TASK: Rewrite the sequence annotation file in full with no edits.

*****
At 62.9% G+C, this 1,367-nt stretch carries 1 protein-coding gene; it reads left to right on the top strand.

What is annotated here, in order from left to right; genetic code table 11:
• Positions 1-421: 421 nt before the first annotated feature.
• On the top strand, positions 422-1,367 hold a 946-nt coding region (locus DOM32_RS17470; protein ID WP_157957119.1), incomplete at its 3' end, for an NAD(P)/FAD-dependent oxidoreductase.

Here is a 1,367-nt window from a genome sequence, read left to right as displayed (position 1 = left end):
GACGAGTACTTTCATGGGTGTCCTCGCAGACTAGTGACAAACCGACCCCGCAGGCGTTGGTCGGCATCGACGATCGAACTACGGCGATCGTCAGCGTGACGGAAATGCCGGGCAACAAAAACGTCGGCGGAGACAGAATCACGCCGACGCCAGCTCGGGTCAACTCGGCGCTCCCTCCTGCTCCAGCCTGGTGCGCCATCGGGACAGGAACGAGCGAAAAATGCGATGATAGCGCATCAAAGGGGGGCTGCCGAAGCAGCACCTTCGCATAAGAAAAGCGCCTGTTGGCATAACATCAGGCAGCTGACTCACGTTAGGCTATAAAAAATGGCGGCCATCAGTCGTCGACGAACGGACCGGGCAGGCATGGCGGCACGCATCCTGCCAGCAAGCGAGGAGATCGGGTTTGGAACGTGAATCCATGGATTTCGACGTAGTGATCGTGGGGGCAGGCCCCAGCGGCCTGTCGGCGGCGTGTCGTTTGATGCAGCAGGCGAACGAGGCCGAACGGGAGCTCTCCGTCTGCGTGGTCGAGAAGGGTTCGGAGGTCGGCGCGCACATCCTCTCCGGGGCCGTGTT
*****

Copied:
At 62.9% G+C, this 1,367-nt stretch carries 1 protein-coding gene; it reads left to right on the top strand.

What is annotated here, in order from left to right; genetic code table 11:
• Positions 1-421: 421 nt before the first annotated feature.
• On the top strand, positions 422-1,367 hold a 946-nt coding region (locus DOM32_RS17470; protein ID WP_157957119.1), incomplete at its 3' end, for an NAD(P)/FAD-dependent oxidoreductase.

Here is a 1,367-nt window from a genome sequence, read left to right as displayed (position 1 = left end):
GACGAGTACTTTCATGGGTGTCCTCGCAGACTAGTGACAAACCGACCCCGCAGGCGTTGGTCGGCATCGACGATCGAACTACGGCGATCGTCAGCGTGACGGAAATGCCGGGCAACAAAAACGTCGGCGGAGACAGAATCACGCCGACGCCAGCTCGGGTCAACTCGGCGCTCCCTCCTGCTCCAGCCTGGTGCGCCATCGGGACAGGAACGAGCGAAAAATGCGATGATAGCGCATCAAAGGGGGGCTGCCGAAGCAGCACCTTCGCATAAGAAAAGCGCCTGTTGGCATAACATCAGGCAGCTGACTCACGTTAGGCTATAAAAAATGGCGGCCATCAGTCGTCGACGAACGGACCGGGCAGGCATGGCGGCACGCATCCTGCCAGCAAGCGAGGAGATCGGGTTTGGAACGTGAATCCATGGATTTCGACGTAGTGATCGTGGGGGCAGGCCCCAGCGGCCTGTCGGCGGCGTGTCGTTTGATGCAGCAGGCGAACGAGGCCGAACGGGAGCTCTCCGTCTGCGTGGTCGAGAAGGGTTCGGAGGTCGGCGCGCACATCCTCTCCGGGGCCGTGTT